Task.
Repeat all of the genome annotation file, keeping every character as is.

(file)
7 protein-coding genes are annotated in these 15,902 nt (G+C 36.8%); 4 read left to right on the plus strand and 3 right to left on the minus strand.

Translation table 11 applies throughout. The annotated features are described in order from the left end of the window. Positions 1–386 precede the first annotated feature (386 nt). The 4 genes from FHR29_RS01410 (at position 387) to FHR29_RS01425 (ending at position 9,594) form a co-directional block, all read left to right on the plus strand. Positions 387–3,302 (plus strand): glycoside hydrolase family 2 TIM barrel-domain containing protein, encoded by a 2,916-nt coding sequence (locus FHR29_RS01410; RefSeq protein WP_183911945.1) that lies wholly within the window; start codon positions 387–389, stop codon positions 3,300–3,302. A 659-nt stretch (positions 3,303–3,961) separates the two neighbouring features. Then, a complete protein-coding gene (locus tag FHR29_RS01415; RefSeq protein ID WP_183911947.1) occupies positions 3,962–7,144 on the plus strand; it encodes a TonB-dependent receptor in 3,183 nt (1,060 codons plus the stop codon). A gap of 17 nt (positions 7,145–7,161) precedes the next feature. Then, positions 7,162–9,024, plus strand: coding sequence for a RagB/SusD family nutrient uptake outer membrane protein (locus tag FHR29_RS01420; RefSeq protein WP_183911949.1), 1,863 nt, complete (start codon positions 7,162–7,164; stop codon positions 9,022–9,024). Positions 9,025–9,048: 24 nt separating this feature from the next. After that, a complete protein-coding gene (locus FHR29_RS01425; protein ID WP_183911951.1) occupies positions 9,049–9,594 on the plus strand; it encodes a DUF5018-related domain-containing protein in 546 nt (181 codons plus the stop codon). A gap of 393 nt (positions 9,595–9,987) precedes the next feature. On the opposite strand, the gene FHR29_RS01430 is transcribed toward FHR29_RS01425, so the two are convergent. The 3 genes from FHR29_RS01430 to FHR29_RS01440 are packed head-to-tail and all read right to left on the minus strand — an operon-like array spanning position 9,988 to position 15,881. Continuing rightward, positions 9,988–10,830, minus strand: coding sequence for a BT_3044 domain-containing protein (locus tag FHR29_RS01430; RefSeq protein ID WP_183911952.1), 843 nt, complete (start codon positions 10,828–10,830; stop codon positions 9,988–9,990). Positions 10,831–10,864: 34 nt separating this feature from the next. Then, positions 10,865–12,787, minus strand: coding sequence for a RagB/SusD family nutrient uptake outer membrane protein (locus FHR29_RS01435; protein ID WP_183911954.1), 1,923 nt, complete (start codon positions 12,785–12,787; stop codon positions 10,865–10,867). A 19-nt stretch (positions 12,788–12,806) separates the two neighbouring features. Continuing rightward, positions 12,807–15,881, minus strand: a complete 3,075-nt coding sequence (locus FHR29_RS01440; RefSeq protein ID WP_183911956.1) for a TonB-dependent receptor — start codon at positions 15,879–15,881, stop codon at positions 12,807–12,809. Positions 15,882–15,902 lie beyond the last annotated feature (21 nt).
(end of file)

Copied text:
7 protein-coding genes are annotated in these 15,902 nt (G+C 36.8%); 4 read left to right on the plus strand and 3 right to left on the minus strand.

Translation table 11 applies throughout. The annotated features are described in order from the left end of the window. Positions 1–386 precede the first annotated feature (386 nt). The 4 genes from FHR29_RS01410 (at position 387) to FHR29_RS01425 (ending at position 9,594) form a co-directional block, all read left to right on the plus strand. Positions 387–3,302 (plus strand): glycoside hydrolase family 2 TIM barrel-domain containing protein, encoded by a 2,916-nt coding sequence (locus FHR29_RS01410; RefSeq protein WP_183911945.1) that lies wholly within the window; start codon positions 387–389, stop codon positions 3,300–3,302. A 659-nt stretch (positions 3,303–3,961) separates the two neighbouring features. Then, a complete protein-coding gene (locus tag FHR29_RS01415; RefSeq protein ID WP_183911947.1) occupies positions 3,962–7,144 on the plus strand; it encodes a TonB-dependent receptor in 3,183 nt (1,060 codons plus the stop codon). A gap of 17 nt (positions 7,145–7,161) precedes the next feature. Then, positions 7,162–9,024, plus strand: coding sequence for a RagB/SusD family nutrient uptake outer membrane protein (locus tag FHR29_RS01420; RefSeq protein WP_183911949.1), 1,863 nt, complete (start codon positions 7,162–7,164; stop codon positions 9,022–9,024). Positions 9,025–9,048: 24 nt separating this feature from the next. After that, a complete protein-coding gene (locus FHR29_RS01425; protein ID WP_183911951.1) occupies positions 9,049–9,594 on the plus strand; it encodes a DUF5018-related domain-containing protein in 546 nt (181 codons plus the stop codon). A gap of 393 nt (positions 9,595–9,987) precedes the next feature. On the opposite strand, the gene FHR29_RS01430 is transcribed toward FHR29_RS01425, so the two are convergent. The 3 genes from FHR29_RS01430 to FHR29_RS01440 are packed head-to-tail and all read right to left on the minus strand — an operon-like array spanning position 9,988 to position 15,881. Continuing rightward, positions 9,988–10,830, minus strand: coding sequence for a BT_3044 domain-containing protein (locus tag FHR29_RS01430; RefSeq protein ID WP_183911952.1), 843 nt, complete (start codon positions 10,828–10,830; stop codon positions 9,988–9,990). Positions 10,831–10,864: 34 nt separating this feature from the next. Then, positions 10,865–12,787, minus strand: coding sequence for a RagB/SusD family nutrient uptake outer membrane protein (locus FHR29_RS01435; protein ID WP_183911954.1), 1,923 nt, complete (start codon positions 12,785–12,787; stop codon positions 10,865–10,867). A 19-nt stretch (positions 12,788–12,806) separates the two neighbouring features. Continuing rightward, positions 12,807–15,881, minus strand: a complete 3,075-nt coding sequence (locus FHR29_RS01440; RefSeq protein ID WP_183911956.1) for a TonB-dependent receptor — start codon at positions 15,879–15,881, stop codon at positions 12,807–12,809. Positions 15,882–15,902 lie beyond the last annotated feature (21 nt).